Question 11 :
My page looks good on one browser, but not on another?
There are slight differences between browsers, such as Netscape Navigator and Microsoft Internet Explorer, in areas such as page margins. The only real answer is to use standard HTML tags whenever possible, and view your pages in multiple browsers to see how they look.
Question 12 :
How do I make sure my framed documents are displayed inside their frameset?
When the sub-documents of a frameset state are accessed directly, they appear without the context of the surrounding frameset.
A more universal approach is a "restore frames" link:
<A HREF="frameset.html" TARGET="_top"> Restore Frames
Note that in either case, you must have a separate frameset document for every content document. If you link to the default frameset document, then your reader will get the default content document, rather than the content document he/she was trying to access. These frameset documents should be generated automatically, to avoid the tedium and inaccuracy of creating them by hand.
Note that you can work around the problem with bookmarking frameset states by linking to these separate frameset documents using TARGET="_top", rather than linking to the individual content documents.
Question 13 :
How do I update two frames at once?
The HTML-based technique can link to a new frameset document with the TARGET="_top" attribute (replacing the entire frameset). However, there is an alternative if the frames to be updated are part of a nested frameset. In the initial frameset document, use a secondary frameset document to define the nested frameset. For example:
<frameset cols="*,3*"> <frame src="contents.html" name="Contents"> <frame src="frameset2.html" name="Display"> <noframes> <!-- Alternative non-framed version --> </body></noframes> </frameset>
A link can now use the TARGET="Display" attribute to replace simultaneously all the frames defined by the frameset2.html document.
<p><a href="URL1" target="Frame1" onClick="top.Frame2.location='URL2';"></p>Update frames
Question 14 :
Can I have two or more Submit buttons in the same form?
Yes. This is part of HTML 2.0 Forms support (some early browsers did not support it, but browser coverage is now excellent).
The submit buttons must have a NAME attribute. The optional VALUE attribute can be used to specify different text for the different submit buttons.
To determine which submit button was used, you need to use different values for the NAME and/or VALUE attributes. Browsers will send to the server the name=value pair of the submit button that was used. Here is an example:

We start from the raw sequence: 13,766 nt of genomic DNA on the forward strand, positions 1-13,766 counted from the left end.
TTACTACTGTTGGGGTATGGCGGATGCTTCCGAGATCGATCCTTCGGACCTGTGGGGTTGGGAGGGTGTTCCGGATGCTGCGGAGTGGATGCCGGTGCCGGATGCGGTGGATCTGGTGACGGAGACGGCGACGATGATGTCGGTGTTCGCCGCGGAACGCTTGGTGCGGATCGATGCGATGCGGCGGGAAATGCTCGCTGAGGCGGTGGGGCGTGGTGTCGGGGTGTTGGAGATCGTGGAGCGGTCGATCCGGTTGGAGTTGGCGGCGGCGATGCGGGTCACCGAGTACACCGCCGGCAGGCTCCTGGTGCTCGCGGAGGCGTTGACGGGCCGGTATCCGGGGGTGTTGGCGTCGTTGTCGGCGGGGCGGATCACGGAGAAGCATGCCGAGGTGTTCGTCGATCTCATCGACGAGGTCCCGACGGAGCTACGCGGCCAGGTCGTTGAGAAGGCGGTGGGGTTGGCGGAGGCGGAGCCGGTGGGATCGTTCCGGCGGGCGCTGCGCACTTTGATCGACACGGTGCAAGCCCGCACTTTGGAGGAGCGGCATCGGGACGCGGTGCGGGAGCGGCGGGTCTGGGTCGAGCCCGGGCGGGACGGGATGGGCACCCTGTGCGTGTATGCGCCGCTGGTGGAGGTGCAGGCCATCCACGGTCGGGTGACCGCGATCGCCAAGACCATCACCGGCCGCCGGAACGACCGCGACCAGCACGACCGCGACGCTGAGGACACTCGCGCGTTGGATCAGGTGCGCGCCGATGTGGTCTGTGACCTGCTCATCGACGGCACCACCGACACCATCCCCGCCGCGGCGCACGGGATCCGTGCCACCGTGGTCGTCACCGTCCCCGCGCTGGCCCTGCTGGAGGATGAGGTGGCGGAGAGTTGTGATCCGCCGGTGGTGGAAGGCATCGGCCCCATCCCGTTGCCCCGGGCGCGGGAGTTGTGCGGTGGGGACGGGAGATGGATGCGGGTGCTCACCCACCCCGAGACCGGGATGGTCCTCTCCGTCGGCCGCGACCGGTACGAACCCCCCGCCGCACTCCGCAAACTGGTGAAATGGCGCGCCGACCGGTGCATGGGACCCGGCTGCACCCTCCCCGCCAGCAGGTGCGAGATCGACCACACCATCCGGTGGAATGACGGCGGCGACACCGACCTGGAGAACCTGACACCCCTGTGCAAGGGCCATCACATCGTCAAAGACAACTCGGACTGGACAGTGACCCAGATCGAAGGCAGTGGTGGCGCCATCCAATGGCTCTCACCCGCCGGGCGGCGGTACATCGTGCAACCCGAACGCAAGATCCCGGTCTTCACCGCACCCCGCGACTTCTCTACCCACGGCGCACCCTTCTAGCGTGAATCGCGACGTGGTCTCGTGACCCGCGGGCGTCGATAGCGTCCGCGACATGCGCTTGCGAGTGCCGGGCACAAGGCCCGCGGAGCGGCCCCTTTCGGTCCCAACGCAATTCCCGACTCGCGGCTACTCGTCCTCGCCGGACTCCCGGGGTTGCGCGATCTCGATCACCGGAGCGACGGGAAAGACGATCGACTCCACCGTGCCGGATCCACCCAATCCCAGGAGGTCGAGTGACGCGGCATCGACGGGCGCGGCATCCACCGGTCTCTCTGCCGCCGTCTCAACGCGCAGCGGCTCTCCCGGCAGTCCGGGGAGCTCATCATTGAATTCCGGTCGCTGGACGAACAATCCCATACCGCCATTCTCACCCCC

<input type="submit" name="join" value="I want to join now"> <input type="submit" name="info" value="Please send full details">
Note that if you are using image submit buttons, you need to provide different NAME attributes for them too. Also, browser behavior can be inconsistent when the form is submitted without a submit button (e.g., by hitting ENTER).
If you're unsure what results you're going to get when you submit your form, TipJar has a standard script which you can use. Code this, for example (assuming method "post"):
<form method="post" action="http://www.yoursite.com/cgi-bin/test">
and then go through the motions of submitting your form. The TipJar server decodes the form input, and displays the result to you.
Question 15 :
How do I make a link or form in one frame update another frame?
In the frameset document (the HTML document containing the <frameset> <frame> tags), make sure to name the individual frames using the NAME attribute. The following example creates a top frame named "navigation" and a bottom frame named "content":
<frameset rows="*,3*"> <frame name="navigation" src="navigation.html"> <frame name="content" src="content.html"> <noframes><body> <!-- Alternative non-framed version --> </body></noframes> </frameset>
Then, in the document with the link, use the TARGET attribute to specify which frame should be used to display the link. (The value of the TARGET attribute should match the value of the target frame's NAME attribute.) For example:
<p><a target="content" href=...> </p>
To target a form submission, use the TARGET attribute of the FORM element, like this:
<p><form target="content" action=...> </p>
Normally, the default target frame is the current frame ("_self"). To change the default target for every link/form on the page, use the TARGET attribute of the BASE element, like this: